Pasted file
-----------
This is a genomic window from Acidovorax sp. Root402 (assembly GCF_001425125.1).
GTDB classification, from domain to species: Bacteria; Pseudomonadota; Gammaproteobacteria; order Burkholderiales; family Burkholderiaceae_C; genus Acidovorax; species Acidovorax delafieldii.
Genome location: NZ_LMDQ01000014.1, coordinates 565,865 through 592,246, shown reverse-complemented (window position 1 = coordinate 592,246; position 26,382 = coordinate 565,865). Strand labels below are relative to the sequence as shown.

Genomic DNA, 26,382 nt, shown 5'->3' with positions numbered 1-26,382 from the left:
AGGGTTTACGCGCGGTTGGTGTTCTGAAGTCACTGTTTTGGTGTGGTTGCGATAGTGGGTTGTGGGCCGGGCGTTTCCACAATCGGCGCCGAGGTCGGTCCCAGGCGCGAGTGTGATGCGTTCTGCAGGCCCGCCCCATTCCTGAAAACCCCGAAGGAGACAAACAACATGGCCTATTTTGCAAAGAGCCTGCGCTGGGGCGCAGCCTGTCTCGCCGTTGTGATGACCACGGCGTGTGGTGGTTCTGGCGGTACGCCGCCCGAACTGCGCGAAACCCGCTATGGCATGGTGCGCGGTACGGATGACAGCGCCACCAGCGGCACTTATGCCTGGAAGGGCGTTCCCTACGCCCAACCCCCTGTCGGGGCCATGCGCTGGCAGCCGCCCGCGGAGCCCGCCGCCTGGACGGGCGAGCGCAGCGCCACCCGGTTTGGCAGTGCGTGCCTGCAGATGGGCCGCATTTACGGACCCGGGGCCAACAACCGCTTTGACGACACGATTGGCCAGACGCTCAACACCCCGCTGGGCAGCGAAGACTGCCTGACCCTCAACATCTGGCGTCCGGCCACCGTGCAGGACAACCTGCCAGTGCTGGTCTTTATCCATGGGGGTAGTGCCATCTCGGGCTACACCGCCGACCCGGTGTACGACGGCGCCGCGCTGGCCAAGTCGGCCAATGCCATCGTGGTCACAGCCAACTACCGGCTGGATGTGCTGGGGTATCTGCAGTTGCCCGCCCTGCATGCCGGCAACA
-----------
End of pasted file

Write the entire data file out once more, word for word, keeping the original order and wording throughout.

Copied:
This is a genomic window from Acidovorax sp. Root402 (assembly GCF_001425125.1).
GTDB classification, from domain to species: Bacteria; Pseudomonadota; Gammaproteobacteria; order Burkholderiales; family Burkholderiaceae_C; genus Acidovorax; species Acidovorax delafieldii.
Genome location: NZ_LMDQ01000014.1, coordinates 565,865 through 592,246, shown reverse-complemented (window position 1 = coordinate 592,246; position 26,382 = coordinate 565,865). Strand labels below are relative to the sequence as shown.

Genomic DNA, 26,382 nt, shown 5'->3' with positions numbered 1-26,382 from the left:
AGGGTTTACGCGCGGTTGGTGTTCTGAAGTCACTGTTTTGGTGTGGTTGCGATAGTGGGTTGTGGGCCGGGCGTTTCCACAATCGGCGCCGAGGTCGGTCCCAGGCGCGAGTGTGATGCGTTCTGCAGGCCCGCCCCATTCCTGAAAACCCCGAAGGAGACAAACAACATGGCCTATTTTGCAAAGAGCCTGCGCTGGGGCGCAGCCTGTCTCGCCGTTGTGATGACCACGGCGTGTGGTGGTTCTGGCGGTACGCCGCCCGAACTGCGCGAAACCCGCTATGGCATGGTGCGCGGTACGGATGACAGCGCCACCAGCGGCACTTATGCCTGGAAGGGCGTTCCCTACGCCCAACCCCCTGTCGGGGCCATGCGCTGGCAGCCGCCCGCGGAGCCCGCCGCCTGGACGGGCGAGCGCAGCGCCACCCGGTTTGGCAGTGCGTGCCTGCAGATGGGCCGCATTTACGGACCCGGGGCCAACAACCGCTTTGACGACACGATTGGCCAGACGCTCAACACCCCGCTGGGCAGCGAAGACTGCCTGACCCTCAACATCTGGCGTCCGGCCACCGTGCAGGACAACCTGCCAGTGCTGGTCTTTATCCATGGGGGTAGTGCCATCTCGGGCTACACCGCCGACCCGGTGTACGACGGCGCCGCGCTGGCCAAGTCGGCCAATGCCATCGTGGTCACAGCCAACTACCGGCTGGATGTGCTGGGGTATCTGCAGTTGCCCGCCCTGCATGCCGGCAACA